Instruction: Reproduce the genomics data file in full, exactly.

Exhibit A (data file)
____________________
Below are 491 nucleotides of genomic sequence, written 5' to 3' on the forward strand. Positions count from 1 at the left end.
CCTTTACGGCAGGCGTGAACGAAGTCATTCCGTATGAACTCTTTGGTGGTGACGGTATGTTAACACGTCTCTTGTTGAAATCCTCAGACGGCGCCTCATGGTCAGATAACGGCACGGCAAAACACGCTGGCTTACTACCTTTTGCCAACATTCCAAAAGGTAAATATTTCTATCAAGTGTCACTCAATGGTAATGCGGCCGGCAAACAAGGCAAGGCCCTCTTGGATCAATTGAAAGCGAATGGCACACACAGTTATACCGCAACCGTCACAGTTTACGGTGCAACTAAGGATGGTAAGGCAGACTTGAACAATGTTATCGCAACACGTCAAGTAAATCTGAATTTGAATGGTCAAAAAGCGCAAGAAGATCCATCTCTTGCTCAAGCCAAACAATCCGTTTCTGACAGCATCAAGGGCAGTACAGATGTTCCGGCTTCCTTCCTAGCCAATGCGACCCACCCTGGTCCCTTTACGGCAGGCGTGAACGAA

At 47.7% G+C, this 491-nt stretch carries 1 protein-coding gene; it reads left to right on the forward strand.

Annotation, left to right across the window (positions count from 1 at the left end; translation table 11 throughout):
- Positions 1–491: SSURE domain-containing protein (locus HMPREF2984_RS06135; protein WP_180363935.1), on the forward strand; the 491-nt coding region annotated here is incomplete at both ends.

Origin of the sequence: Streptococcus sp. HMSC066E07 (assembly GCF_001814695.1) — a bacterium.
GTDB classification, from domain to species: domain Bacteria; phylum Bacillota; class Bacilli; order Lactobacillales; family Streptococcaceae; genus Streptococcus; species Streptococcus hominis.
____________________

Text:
Below are 491 nucleotides of genomic sequence, written 5' to 3' on the forward strand. Positions count from 1 at the left end.
CCTTTACGGCAGGCGTGAACGAAGTCATTCCGTATGAACTCTTTGGTGGTGACGGTATGTTAACACGTCTCTTGTTGAAATCCTCAGACGGCGCCTCATGGTCAGATAACGGCACGGCAAAACACGCTGGCTTACTACCTTTTGCCAACATTCCAAAAGGTAAATATTTCTATCAAGTGTCACTCAATGGTAATGCGGCCGGCAAACAAGGCAAGGCCCTCTTGGATCAATTGAAAGCGAATGGCACACACAGTTATACCGCAACCGTCACAGTTTACGGTGCAACTAAGGATGGTAAGGCAGACTTGAACAATGTTATCGCAACACGTCAAGTAAATCTGAATTTGAATGGTCAAAAAGCGCAAGAAGATCCATCTCTTGCTCAAGCCAAACAATCCGTTTCTGACAGCATCAAGGGCAGTACAGATGTTCCGGCTTCCTTCCTAGCCAATGCGACCCACCCTGGTCCCTTTACGGCAGGCGTGAACGAA

At 47.7% G+C, this 491-nt stretch carries 1 protein-coding gene; it reads left to right on the forward strand.

Annotation, left to right across the window (positions count from 1 at the left end; translation table 11 throughout):
- Positions 1–491: SSURE domain-containing protein (locus HMPREF2984_RS06135; protein WP_180363935.1), on the forward strand; the 491-nt coding region annotated here is incomplete at both ends.

Origin of the sequence: Streptococcus sp. HMSC066E07 (assembly GCF_001814695.1) — a bacterium.
GTDB classification, from domain to species: domain Bacteria; phylum Bacillota; class Bacilli; order Lactobacillales; family Streptococcaceae; genus Streptococcus; species Streptococcus hominis.